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Shepherd’s Conference (VI)

This evening’s session began with a selection of songs being sung by the Master’s College choir. They are clearly an exceptionally talented group and sing absolutely beautifully. It was a real blessing to hear them. When they had finished up, MacArthur introduced Al Mohler, tonight’s speaker.

After regaling us with some hilarious stories of his own ineptitude (with the final story culminating in him buying a hilariously inappropriate Mother’s Day card for his wife), Dr. Mohler said that many preachers today really have nothing better to say than what is in a greeting card. All around us are preachers preaching greeting card theology that says the gospel comes down to this: you’re affirmed, you’re encouraged, you’re loved, be happy, God loves you, seize the day. After declaring “God save us from preachers with greeting card theology!” he turned to 1 Corinthians 2:1-5, his text for the evening. This passage does not portray a greeting card theology, but a gospel-focused, Christ-centered theology. It is a theology that is nailed to a cross. And, in fact, Paul’s whole purpose in this letter is to point to the centrality of the cross. He then posed this question to the audience: To what extent are we really preaching the cross?

The cross makes no sense if you are looking for therapy or self-help. It only makes sense within the context of the full gospel. The cross is an always has been counter-intuitive and counter-cultural.

In this passage Paul sees two great enemies in gospel preaching:

The first issue he takes up is superiority of speech or wisdom. This is difficult to understand without stepping into the original context. Paul speaks effectively but does so without refusing to play the game and making the expectation. There was an expectation in Corinth of particular kinds of sophisticated rhetoric. There was intellectual association that amounts to absolutely nothing. There were three parts to the kind of sophistry that people of that day and that culture expected. Ethos – credibility because of who a person is, pathos – emotional connection, logos – reason. But Paul would not play this game or play the role of an orator. It is not that he couldn’t but simply that he wouldn’t. He refused to meet the expectation. The Corinthian church was being seduced by the flashy and skilled speakers. They were people who had itchy ears and just wanted those ears to be scratched. From this we see that it is easy to believe you can base your ministry on eloquence but Paul’s argument is simply that someone more eloquent will eventually come along and destroy your ministry. The greatest problem in all of this is not that they’ll be drawn to the eloquent but that they won’t be drawn to the cross.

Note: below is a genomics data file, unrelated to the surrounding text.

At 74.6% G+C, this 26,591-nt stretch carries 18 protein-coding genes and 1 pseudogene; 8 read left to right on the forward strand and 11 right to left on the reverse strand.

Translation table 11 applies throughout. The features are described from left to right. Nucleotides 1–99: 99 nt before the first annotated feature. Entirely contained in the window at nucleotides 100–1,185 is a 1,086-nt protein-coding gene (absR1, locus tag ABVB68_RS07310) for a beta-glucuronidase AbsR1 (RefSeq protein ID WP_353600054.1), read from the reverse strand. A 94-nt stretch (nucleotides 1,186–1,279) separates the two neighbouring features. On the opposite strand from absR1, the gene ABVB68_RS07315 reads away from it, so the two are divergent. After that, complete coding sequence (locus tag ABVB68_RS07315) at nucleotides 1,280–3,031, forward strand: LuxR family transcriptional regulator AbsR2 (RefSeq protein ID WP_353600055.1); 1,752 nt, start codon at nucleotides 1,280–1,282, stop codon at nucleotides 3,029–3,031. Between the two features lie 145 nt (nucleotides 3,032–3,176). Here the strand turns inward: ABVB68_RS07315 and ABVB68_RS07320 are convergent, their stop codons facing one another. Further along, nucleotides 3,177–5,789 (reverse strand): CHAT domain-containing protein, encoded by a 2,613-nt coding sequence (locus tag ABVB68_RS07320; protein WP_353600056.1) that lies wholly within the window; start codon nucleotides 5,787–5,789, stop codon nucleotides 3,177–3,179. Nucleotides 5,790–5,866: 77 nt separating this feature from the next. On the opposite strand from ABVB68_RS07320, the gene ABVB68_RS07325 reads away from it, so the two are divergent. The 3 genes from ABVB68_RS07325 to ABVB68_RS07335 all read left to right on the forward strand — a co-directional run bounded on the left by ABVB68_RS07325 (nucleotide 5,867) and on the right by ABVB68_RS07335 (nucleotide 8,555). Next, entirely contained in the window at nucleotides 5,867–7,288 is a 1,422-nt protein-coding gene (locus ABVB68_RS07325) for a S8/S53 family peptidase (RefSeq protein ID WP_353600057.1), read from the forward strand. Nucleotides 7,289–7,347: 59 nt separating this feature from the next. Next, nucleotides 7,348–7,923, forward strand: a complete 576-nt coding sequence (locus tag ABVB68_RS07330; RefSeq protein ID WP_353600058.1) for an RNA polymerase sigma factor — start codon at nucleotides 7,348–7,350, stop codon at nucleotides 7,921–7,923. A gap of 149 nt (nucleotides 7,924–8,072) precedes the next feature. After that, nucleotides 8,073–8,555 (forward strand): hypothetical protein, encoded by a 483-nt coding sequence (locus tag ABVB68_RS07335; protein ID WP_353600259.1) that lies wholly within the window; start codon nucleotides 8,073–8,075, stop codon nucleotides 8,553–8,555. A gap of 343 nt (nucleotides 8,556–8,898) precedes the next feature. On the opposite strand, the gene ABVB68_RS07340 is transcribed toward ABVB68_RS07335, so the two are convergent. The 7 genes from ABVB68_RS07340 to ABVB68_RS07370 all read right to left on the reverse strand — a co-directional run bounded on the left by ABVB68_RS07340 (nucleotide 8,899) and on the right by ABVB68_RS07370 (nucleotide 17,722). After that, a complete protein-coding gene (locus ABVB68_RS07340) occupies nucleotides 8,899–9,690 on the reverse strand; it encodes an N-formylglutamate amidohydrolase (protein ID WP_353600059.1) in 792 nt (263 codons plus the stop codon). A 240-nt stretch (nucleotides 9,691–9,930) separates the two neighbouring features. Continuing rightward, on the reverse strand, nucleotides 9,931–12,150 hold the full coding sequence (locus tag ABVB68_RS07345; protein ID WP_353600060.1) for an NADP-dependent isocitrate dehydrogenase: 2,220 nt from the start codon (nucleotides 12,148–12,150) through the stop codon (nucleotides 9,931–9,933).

We don’t worry too much today about orators coming to town or sophisticated eloquence being the problem in our churches. Our problem is that everything distilled to a sound bite, to commercials. If you can’t say it in 30 seconds it’s not worth saying. In our harmonic age, when people mostly want to feel better about themselves there are those who will package whatever you want to sell to meet the expectation. You can package things to meet any need, either real or created. Politicians play this game and spend millions to help them reframe and repackage their platforms in order to alienate the fewest and attract the most. This is all pathos, no logos, no need for ethos. Much the same is true in the church. Paul was concerned that any reliance on the game that was expected would reduce the gospel’s power.

Mohler then had the people in attendance imagine a scenario. What if there could be a great winepress for our ministry into which all the words we could ever preach and teach? And what if that winepress could distill these words to their very essence? What would this be? Would they be words about the cross and would they constitute the gospel? The Apostle Paul always distills this down to the essence. Mohler surveyed a wide variety of passages and proved just how consistently Paul returns to the cross. It is the very essence of his ministry.